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Sunday, March 27, 2011

The Still Face Experiment

As a part of her lecture on YouTube promoting a March 31 to April 2, 2011 Conference on Attachment at Eastern Mennonite University, Dr. Annmarie Early includes a video segment of an experiment based on the “Still Face Paradigm.” It is conducted by attachment theory researcher Dr. Edward Tronick, Distinguished Professor of Psychology at the University of Massachusetts, Boston, and the Chief of the Child Development Unit at its Children's Hospital.

In a segment about 30 minutes into the video Tronick has a mother interacting face-to-face with her six-month old. They are smiling, “talking,” making sounds together, and generally responding to each other in affectionate ways. On cue, the mother turns her head away, then back to the child, but this time with a totally blank stare. Mother goes from being highly animated and engaged to making  no sound and showing no facial expression whatsoever.

The child almost immediately initiates a series of actions designed to get back her mother’s attention. At first the child seems puzzled, then smiles winsomely at her mom. When this doesn't work she tries pointing, gesturing, making various noises, raising both hands, throwing herself back against her infant seat, and finally gives a loud shriek of desperation as if calling for emergency help. The infant then cries inconsolably to tell the world how awfully distressed she is.

This two-minute clip vividly illustrates how important parents’ interactions are with their children at a very early age. Dr. Tronick’s continuing research demonstrates the importance of going back and repairing ruptures that occur in our everyday interactions. These same patterns of rupture and repair happen throughout the lifespan, he says, and our capacity to repair with our significant others--children and adults alike--makes all the difference between security and insecurity in our relationships.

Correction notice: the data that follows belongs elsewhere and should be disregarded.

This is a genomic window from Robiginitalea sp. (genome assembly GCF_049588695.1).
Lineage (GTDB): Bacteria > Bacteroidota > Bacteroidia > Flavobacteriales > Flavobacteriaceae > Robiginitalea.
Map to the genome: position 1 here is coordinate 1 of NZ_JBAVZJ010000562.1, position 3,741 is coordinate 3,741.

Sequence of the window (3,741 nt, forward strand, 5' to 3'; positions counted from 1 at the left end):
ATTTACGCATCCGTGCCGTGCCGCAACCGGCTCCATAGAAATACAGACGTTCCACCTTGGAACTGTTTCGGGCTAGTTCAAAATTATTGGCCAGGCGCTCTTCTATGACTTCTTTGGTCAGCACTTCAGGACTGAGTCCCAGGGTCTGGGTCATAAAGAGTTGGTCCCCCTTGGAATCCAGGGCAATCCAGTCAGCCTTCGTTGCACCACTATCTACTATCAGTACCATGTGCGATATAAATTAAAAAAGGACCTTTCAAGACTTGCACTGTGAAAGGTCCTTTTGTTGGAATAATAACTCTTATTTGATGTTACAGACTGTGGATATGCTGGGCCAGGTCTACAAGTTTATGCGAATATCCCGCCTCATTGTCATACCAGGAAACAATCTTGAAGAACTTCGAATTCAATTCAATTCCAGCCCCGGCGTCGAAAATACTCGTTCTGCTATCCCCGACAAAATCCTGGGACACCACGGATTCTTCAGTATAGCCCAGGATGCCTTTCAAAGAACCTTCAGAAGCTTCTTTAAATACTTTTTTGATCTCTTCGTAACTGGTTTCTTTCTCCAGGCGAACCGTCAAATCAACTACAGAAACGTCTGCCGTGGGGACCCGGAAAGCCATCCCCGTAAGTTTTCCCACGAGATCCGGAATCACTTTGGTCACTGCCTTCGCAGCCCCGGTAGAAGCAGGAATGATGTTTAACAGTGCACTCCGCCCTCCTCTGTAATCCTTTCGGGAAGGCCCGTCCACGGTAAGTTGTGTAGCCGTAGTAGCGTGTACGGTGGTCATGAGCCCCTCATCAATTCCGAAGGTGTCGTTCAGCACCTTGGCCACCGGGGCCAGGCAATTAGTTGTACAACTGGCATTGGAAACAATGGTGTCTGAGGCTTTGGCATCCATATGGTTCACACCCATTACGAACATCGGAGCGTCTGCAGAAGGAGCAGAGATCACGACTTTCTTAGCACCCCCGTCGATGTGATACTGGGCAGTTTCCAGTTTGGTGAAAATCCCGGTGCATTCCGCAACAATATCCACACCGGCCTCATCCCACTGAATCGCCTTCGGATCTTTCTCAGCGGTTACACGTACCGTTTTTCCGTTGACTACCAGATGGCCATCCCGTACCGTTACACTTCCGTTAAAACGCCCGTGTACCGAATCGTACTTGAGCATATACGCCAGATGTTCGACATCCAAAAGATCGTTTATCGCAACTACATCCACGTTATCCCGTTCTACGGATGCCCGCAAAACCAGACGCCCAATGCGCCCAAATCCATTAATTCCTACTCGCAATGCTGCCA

Incidentally, Annmarie Early is to be the keynote speaker at the Family Life Resource Center's annual Spring Fundraiser Banquet held at 6 pm Saturday, May 14, at the Virginia Retirement Community's Hartman Dining Room. Dr. Early's topic is "Secure Relationships: Strengthening Our Connections Within, With God And With Others."

Annmarie is an engaging and down to earth speaker who uses stories and illustrations to emphasize the importance of our being truly there for each other when we are needed.

Attendance at FLRC's spring fundraiser banquets has been on the increase, so early registration is encouraged, at 540-432-8450 or at services@flrc.org. The Center (where I work) hopes to raise $12,000 to help us continue to provide services to people regardless of their ability to pay.

We just hope you won't respond to this invitation with a blank stare :-).
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